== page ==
Detroit chanteuse is still quite the gamine. Via her impish smile and Betty Boop eyes, she pulls emotions from her depths like a magician with endless silk scarves.
Odessa Harris began singing in the choir of her Baptist church in West Helena, Arkansas. She'd already been performing with local bands at crap houses for a couple of years by the time she made her debut on the King Biscuit Time radio show at age fourteen. From there, Harris worked the carnival circuit, toured with B.B. King, and traveled the Midwest with B.B.'s drummer, Sonny Freeman. But the years took their toll, and in the late 1980s, exhausted and in ill health, she took a break. Detroit trumpet star Marcus Belgrave befriended her both are Buddhists and coaxed her out of retirement and back onto the stage. Good thing.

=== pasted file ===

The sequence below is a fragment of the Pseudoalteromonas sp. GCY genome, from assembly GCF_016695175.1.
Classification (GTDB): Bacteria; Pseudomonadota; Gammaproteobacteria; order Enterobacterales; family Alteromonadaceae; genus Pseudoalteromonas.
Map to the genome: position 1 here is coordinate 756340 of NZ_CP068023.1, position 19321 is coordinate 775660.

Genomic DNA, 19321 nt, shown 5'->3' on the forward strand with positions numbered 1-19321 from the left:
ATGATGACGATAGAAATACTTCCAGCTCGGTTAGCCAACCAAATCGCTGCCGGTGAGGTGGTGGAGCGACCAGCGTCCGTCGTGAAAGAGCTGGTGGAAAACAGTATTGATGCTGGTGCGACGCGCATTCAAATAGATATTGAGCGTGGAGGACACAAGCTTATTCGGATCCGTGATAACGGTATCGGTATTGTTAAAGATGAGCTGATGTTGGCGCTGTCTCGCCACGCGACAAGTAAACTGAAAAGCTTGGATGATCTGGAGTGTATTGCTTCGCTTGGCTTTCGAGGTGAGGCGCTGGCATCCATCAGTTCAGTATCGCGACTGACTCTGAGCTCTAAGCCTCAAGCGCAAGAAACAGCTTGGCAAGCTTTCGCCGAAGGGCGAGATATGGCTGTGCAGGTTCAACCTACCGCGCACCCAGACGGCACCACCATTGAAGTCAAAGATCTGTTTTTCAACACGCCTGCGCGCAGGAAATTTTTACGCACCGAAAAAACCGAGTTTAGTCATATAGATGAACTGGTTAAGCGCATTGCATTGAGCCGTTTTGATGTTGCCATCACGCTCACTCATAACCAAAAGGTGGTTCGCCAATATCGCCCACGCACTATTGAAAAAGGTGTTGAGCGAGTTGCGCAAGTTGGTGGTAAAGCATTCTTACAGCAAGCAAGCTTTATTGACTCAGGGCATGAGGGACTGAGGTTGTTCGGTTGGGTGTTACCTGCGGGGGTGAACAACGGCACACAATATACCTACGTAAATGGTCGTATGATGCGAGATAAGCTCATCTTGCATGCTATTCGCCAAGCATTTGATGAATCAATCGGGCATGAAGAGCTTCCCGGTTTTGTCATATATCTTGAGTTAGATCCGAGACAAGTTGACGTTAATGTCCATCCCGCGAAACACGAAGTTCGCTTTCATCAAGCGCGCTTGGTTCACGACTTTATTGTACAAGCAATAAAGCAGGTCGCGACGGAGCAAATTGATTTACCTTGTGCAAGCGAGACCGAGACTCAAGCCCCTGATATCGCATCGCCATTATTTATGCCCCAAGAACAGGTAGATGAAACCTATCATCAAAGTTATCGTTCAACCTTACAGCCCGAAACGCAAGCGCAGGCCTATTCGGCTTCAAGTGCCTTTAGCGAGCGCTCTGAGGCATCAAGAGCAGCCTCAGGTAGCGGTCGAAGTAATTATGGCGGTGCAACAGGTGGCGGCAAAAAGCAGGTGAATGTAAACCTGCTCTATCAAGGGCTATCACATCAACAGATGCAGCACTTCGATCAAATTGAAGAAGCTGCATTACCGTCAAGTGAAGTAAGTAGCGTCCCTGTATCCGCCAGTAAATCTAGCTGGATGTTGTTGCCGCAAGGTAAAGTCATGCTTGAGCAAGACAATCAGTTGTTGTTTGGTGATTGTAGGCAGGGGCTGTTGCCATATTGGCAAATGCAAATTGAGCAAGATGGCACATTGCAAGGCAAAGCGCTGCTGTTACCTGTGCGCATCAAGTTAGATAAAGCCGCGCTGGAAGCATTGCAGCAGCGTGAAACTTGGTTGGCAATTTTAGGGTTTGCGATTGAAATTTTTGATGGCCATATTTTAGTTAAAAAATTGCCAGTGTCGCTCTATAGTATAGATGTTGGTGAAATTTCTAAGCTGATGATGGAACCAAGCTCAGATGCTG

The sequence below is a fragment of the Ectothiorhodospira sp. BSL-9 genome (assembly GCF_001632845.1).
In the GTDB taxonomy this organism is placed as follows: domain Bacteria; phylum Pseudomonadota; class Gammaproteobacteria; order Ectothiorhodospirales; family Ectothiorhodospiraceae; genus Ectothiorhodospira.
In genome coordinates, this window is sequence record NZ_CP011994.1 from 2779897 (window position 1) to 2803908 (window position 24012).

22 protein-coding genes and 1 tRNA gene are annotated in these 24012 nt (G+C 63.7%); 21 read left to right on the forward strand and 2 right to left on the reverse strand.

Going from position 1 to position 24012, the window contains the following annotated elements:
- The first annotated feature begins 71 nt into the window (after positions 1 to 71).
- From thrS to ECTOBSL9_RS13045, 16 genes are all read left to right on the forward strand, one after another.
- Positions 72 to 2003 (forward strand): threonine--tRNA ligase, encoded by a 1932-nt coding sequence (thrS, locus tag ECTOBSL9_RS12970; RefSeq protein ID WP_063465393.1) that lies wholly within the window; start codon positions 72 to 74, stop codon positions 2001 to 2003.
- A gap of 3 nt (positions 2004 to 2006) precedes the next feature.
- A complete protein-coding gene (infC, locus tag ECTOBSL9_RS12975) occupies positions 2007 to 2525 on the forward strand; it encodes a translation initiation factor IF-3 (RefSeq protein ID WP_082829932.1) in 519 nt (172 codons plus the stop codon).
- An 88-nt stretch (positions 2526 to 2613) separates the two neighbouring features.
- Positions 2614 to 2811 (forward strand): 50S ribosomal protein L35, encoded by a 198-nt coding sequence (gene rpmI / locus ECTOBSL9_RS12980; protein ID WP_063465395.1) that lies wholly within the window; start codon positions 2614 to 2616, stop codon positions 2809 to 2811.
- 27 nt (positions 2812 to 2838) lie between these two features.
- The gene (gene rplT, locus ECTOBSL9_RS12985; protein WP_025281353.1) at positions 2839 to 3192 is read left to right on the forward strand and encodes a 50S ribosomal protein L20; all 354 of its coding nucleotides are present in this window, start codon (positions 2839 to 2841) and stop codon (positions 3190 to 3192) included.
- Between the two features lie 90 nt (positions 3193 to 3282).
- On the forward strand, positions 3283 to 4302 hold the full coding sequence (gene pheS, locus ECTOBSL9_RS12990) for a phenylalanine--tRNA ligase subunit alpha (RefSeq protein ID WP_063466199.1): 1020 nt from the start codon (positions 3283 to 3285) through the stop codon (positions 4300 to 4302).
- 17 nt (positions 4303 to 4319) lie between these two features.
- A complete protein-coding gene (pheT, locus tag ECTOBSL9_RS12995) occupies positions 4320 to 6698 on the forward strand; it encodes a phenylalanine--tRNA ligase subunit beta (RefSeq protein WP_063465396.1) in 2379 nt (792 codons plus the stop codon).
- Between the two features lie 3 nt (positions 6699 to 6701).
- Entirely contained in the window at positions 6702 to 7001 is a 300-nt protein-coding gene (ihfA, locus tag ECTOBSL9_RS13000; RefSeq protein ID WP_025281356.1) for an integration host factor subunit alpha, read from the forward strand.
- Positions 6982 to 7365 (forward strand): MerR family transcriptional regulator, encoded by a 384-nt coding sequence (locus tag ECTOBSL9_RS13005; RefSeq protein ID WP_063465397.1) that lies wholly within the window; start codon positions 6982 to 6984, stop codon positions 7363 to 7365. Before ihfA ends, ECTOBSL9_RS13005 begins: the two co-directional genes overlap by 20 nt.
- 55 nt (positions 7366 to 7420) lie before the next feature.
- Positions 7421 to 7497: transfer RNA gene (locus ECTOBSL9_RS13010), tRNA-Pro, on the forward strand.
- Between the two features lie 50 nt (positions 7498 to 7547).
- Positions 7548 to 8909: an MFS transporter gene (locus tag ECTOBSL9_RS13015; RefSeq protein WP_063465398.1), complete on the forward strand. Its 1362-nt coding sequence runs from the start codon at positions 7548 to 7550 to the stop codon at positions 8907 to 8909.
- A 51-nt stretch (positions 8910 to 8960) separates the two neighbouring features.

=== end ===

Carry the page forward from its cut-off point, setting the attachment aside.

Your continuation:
Harris has a big voice, rock-steady and flirtatious as she explores the beat, the language of these old songs, and all the ways love can sound. She and her band dangled soul and jazz classics in front of the youthful crowd "Stand by Me," "Fly Me to the Moon" and slowly started reeling them in. (When I caught her at the Firefly about a year ago, the set was slightly more obscure.) But what I love best about her is the way she lets the song just be. Oh, she works it, no doubt about it, but there's a simplicity to her approach that keeps melody front and center. I found this true when I listened to her new CD, Odessa Harris: The Easy Life, a compendium of ten songs, mostly penned by her band members and other Detroit musicians, including the great pianist Bill Heid.